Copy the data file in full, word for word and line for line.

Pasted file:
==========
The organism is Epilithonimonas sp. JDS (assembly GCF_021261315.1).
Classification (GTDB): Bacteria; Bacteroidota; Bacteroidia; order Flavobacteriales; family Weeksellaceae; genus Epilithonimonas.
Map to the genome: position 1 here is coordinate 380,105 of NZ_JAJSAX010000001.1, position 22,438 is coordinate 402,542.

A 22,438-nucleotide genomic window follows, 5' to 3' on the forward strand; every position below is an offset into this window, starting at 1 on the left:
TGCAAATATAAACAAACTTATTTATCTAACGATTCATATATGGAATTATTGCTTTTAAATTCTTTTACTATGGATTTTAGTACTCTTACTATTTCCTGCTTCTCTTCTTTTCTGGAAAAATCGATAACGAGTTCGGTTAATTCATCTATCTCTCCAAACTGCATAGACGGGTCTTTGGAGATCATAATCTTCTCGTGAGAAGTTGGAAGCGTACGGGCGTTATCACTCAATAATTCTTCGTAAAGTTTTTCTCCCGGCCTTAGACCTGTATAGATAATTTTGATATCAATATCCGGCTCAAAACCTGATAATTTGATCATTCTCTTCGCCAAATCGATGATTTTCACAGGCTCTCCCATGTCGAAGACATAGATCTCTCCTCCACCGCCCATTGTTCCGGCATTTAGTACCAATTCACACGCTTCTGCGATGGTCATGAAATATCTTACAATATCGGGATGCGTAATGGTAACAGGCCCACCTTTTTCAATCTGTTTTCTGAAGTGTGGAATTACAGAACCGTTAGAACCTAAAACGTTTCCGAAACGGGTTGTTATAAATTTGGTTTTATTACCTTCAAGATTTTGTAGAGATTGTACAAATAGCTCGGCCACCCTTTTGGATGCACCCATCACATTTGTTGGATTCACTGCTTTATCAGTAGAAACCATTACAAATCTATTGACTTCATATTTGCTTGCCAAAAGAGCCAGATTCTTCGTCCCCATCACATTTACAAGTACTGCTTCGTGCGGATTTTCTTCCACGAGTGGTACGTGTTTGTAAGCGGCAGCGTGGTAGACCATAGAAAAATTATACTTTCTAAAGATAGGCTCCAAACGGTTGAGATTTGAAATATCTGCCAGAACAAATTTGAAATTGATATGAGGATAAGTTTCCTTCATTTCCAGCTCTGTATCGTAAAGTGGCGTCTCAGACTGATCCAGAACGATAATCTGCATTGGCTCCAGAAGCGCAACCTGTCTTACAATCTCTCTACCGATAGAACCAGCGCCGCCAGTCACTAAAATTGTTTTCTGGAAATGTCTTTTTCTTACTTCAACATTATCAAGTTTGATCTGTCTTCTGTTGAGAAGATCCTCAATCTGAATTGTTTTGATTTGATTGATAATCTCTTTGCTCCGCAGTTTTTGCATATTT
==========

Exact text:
The organism is Epilithonimonas sp. JDS (assembly GCF_021261315.1).
Classification (GTDB): Bacteria; Bacteroidota; Bacteroidia; order Flavobacteriales; family Weeksellaceae; genus Epilithonimonas.
Map to the genome: position 1 here is coordinate 380,105 of NZ_JAJSAX010000001.1, position 22,438 is coordinate 402,542.

A 22,438-nucleotide genomic window follows, 5' to 3' on the forward strand; every position below is an offset into this window, starting at 1 on the left:
TGCAAATATAAACAAACTTATTTATCTAACGATTCATATATGGAATTATTGCTTTTAAATTCTTTTACTATGGATTTTAGTACTCTTACTATTTCCTGCTTCTCTTCTTTTCTGGAAAAATCGATAACGAGTTCGGTTAATTCATCTATCTCTCCAAACTGCATAGACGGGTCTTTGGAGATCATAATCTTCTCGTGAGAAGTTGGAAGCGTACGGGCGTTATCACTCAATAATTCTTCGTAAAGTTTTTCTCCCGGCCTTAGACCTGTATAGATAATTTTGATATCAATATCCGGCTCAAAACCTGATAATTTGATCATTCTCTTCGCCAAATCGATGATTTTCACAGGCTCTCCCATGTCGAAGACATAGATCTCTCCTCCACCGCCCATTGTTCCGGCATTTAGTACCAATTCACACGCTTCTGCGATGGTCATGAAATATCTTACAATATCGGGATGCGTAATGGTAACAGGCCCACCTTTTTCAATCTGTTTTCTGAAGTGTGGAATTACAGAACCGTTAGAACCTAAAACGTTTCCGAAACGGGTTGTTATAAATTTGGTTTTATTACCTTCAAGATTTTGTAGAGATTGTACAAATAGCTCGGCCACCCTTTTGGATGCACCCATCACATTTGTTGGATTCACTGCTTTATCAGTAGAAACCATTACAAATCTATTGACTTCATATTTGCTTGCCAAAAGAGCCAGATTCTTCGTCCCCATCACATTTACAAGTACTGCTTCGTGCGGATTTTCTTCCACGAGTGGTACGTGTTTGTAAGCGGCAGCGTGGTAGACCATAGAAAAATTATACTTTCTAAAGATAGGCTCCAAACGGTTGAGATTTGAAATATCTGCCAGAACAAATTTGAAATTGATATGAGGATAAGTTTCCTTCATTTCCAGCTCTGTATCGTAAAGTGGCGTCTCAGACTGATCCAGAACGATAATCTGCATTGGCTCCAGAAGCGCAACCTGTCTTACAATCTCTCTACCGATAGAACCAGCGCCGCCAGTCACTAAAATTGTTTTCTGGAAATGTCTTTTTCTTACTTCAACATTATCAAGTTTGATCTGTCTTCTGTTGAGAAGATCCTCAATCTGAATTGTTTTGATTTGATTGATAATCTCTTTGCTCCGCAGTTTTTGCATATTT